Credit Score


Your credit score is an evaluation that predicts your risk of defaulting on a loan.

What is a credit score?

Sometimes referred to as a FICO score, it is a three-digit number that assesses your creditworthiness. A mathematical algorithm uses information from your credit report to deliver a score from 300 to 850. As a result, your score is based on your previous actions and is a depiction of your reputation as a borrower. The higher the score, the more trustworthy the borrower is to repay his debts.

What impacts a credit score?

Payment History

Your account payment history, such as how you pay your credit card bills, heavily influences your credit score. If you have any missed payments or delinquencies, your score will drop.

Credit Utilization Ratio

Your credit utilization ratio is how much debt you have on your credit cards divided by the credit card’s limit. The lower your outstanding balances across your cards, the lower your CUR, and the higher your score.

Length of Credit History

The longer you have held your accounts, the better your score.

Types of Credit

What kind of accounts you have has a small impact on your score. For example, credit cards are revolving credit whereas a personal loan is an installment credit.

New Credit

How recently you have applied for new credit accounts or authorized inquiries has a small impact on your score.

What is considered a good credit score?

Credit scores range from 300 to 850. An excellent score ranges from 750 points to the perfect score of 850. Consequently, a good credit is from 700 to 749. Next, a fair credit is from 650 to 699. As we go down the line, a poor score is 550 to 649 points. Finally, a bad credit score is 550 and below.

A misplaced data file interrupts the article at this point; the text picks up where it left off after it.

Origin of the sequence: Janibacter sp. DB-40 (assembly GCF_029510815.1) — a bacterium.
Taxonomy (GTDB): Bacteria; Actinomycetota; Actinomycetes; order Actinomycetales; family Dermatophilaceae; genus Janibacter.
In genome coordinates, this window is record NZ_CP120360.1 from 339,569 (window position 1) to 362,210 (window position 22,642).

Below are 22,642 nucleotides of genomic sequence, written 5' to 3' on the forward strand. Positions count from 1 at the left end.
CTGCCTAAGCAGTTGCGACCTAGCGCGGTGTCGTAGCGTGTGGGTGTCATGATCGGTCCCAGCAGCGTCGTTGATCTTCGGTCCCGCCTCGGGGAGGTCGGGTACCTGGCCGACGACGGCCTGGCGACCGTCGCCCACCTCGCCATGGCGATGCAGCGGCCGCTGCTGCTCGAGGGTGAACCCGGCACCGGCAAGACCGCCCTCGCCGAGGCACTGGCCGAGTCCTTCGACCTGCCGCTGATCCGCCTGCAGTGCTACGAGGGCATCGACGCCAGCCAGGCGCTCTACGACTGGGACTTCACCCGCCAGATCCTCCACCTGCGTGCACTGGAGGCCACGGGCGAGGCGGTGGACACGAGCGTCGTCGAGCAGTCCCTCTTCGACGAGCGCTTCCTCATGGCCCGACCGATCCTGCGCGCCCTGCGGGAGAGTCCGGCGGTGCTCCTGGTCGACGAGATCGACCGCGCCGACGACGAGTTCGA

Credit Score Versus Credit Report

Your credit score is a three-digit number, which is derived from your credit report. Your report is a detailed history of your credit history, including delinquent payments, bankruptcies, number of credit accounts, as well as your outstanding balances.

Why are credit scores important?


First, they play a vital role in lending decisions. The most common example is when you want to borrow money. Potential lenders use your credit score to evaluate if you qualify for a loan and what interest rate to give you. If you are a trustworthy borrower, you are more likely to secure a lower interest rate than a high-risk borrower.

Additionally, it is used to determine your eligibility for a new credit card and lines of credit.


When applying for insurance, such as car insurance or even homeowners insurance, your credit will impact your premium. Insurers like to see high credit scores because it indicates you are fiscally responsible. In 2007, the Federal Trade Commission released a report that indicated that people with higher scores are less likely to file a claim. As a result, with a higher score, you’re considered less of a risk for an insurance company and may receive a lower premium.


Some companies may also want to check your credit. Some employers believe that your score is a good predictor of your judgment and how you handle responsibility.